Unformatted text preview: One- and Two-Tailed Tests In the previous example, you tested a research hypothesis that predicted not only that the sample mean would be different from the population mean but that it would be different in a specific direction —it would be lower. This test is called a directional or one-tailed test because the region of rejection is entirely within one tail of the distribution. Some hypotheses predict only that one value will be different from another, without additionally predicting which will be higher. The test of such a hypothesis is nondirectional or two-tailed because an extreme test statistic in either tail of the distribution (positive or negative) will lead to the rejection of the null hypothesis of no difference. Suppose that you suspect that a particular class's performance on a proficiency test is not representative of those people who have taken the test. The national mean score on the test is 74.representative of those people who have taken the test....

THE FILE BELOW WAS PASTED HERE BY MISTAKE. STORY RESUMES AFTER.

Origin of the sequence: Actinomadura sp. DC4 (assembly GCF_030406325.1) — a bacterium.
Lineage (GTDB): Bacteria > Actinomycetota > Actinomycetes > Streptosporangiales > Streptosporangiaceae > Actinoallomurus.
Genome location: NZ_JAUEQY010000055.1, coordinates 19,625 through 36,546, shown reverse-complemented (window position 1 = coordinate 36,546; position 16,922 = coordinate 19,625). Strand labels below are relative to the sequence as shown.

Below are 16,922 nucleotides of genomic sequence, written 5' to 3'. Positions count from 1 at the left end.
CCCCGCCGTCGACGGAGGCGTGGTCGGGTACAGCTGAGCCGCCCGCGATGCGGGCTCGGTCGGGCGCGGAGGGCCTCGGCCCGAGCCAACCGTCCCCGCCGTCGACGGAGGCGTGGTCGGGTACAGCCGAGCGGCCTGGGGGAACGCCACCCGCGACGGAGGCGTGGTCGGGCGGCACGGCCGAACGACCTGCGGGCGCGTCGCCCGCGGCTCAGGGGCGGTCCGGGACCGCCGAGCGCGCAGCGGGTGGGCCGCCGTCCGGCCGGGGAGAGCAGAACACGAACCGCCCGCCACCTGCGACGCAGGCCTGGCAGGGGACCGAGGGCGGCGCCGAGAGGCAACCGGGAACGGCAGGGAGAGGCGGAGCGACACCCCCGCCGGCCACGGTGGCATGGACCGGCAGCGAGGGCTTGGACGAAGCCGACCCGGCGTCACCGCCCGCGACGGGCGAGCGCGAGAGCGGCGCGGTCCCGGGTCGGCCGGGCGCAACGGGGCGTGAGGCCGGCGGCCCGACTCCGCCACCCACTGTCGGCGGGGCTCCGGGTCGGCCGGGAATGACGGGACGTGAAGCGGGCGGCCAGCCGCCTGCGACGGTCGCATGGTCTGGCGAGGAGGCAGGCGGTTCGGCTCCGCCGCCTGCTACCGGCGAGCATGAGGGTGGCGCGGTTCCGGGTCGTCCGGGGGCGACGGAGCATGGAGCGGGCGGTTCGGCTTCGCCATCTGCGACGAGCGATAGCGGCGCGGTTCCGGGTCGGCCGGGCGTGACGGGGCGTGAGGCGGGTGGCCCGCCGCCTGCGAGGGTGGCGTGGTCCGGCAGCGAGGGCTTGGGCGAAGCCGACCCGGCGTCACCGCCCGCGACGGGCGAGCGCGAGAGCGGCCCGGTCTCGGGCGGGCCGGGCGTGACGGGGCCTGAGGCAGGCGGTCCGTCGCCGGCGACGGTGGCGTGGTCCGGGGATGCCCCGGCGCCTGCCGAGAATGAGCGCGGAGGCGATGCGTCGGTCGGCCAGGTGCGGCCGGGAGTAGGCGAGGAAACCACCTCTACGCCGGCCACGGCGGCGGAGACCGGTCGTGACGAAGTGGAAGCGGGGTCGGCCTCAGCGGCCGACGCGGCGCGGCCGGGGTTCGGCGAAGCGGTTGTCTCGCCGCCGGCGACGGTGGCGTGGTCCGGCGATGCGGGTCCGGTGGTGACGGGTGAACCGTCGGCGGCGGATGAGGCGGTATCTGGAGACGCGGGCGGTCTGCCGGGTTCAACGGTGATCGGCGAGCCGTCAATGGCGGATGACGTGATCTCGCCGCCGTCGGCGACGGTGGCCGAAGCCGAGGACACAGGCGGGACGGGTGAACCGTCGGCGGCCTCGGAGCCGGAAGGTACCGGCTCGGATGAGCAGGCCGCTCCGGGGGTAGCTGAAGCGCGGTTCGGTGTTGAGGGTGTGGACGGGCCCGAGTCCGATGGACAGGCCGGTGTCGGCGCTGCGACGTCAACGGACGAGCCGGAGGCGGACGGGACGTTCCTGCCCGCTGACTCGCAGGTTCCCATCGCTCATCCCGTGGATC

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This note was uploaded on 11/15/2011 for the course QMST 2333 taught by Professor Mendez during the Fall '08 term at Texas State.
- Fall '08